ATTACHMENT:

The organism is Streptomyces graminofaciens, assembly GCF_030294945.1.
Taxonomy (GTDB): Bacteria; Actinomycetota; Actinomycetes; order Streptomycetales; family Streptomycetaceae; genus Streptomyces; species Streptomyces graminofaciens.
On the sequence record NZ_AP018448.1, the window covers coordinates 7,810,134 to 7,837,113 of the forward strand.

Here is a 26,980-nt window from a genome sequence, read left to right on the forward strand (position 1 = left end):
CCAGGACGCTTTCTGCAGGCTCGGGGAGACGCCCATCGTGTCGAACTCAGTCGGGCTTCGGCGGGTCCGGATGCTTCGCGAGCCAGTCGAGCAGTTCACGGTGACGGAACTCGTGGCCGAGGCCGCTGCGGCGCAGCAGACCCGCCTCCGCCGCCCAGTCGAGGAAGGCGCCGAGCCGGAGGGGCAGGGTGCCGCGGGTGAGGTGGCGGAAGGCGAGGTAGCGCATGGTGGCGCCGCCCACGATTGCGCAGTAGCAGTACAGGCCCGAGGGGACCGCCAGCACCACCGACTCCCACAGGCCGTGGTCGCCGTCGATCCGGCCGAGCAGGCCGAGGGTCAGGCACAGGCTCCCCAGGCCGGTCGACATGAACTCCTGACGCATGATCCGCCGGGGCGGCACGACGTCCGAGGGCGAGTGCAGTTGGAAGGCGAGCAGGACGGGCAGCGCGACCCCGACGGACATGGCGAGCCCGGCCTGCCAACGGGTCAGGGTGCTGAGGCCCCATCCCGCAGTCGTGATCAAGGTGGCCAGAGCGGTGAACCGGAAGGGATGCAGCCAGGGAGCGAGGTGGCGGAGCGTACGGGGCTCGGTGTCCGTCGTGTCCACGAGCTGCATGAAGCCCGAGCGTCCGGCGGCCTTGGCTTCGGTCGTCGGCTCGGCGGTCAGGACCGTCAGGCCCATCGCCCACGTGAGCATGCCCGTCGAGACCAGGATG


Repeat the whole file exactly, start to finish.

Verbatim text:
The organism is Streptomyces graminofaciens, assembly GCF_030294945.1.
Taxonomy (GTDB): Bacteria; Actinomycetota; Actinomycetes; order Streptomycetales; family Streptomycetaceae; genus Streptomyces; species Streptomyces graminofaciens.
On the sequence record NZ_AP018448.1, the window covers coordinates 7,810,134 to 7,837,113 of the forward strand.

Here is a 26,980-nt window from a genome sequence, read left to right on the forward strand (position 1 = left end):
CCAGGACGCTTTCTGCAGGCTCGGGGAGACGCCCATCGTGTCGAACTCAGTCGGGCTTCGGCGGGTCCGGATGCTTCGCGAGCCAGTCGAGCAGTTCACGGTGACGGAACTCGTGGCCGAGGCCGCTGCGGCGCAGCAGACCCGCCTCCGCCGCCCAGTCGAGGAAGGCGCCGAGCCGGAGGGGCAGGGTGCCGCGGGTGAGGTGGCGGAAGGCGAGGTAGCGCATGGTGGCGCCGCCCACGATTGCGCAGTAGCAGTACAGGCCCGAGGGGACCGCCAGCACCACCGACTCCCACAGGCCGTGGTCGCCGTCGATCCGGCCGAGCAGGCCGAGGGTCAGGCACAGGCTCCCCAGGCCGGTCGACATGAACTCCTGACGCATGATCCGCCGGGGCGGCACGACGTCCGAGGGCGAGTGCAGTTGGAAGGCGAGCAGGACGGGCAGCGCGACCCCGACGGACATGGCGAGCCCGGCCTGCCAACGGGTCAGGGTGCTGAGGCCCCATCCCGCAGTCGTGATCAAGGTGGCCAGAGCGGTGAACCGGAAGGGATGCAGCCAGGGAGCGAGGTGGCGGAGCGTACGGGGCTCGGTGTCCGTCGTGTCCACGAGCTGCATGAAGCCCGAGCGTCCGGCGGCCTTGGCTTCGGTCGTCGGCTCGGCGGTCAGGACCGTCAGGCCCATCGCCCACGTGAGCATGCCCGTCGAGACCAGGATG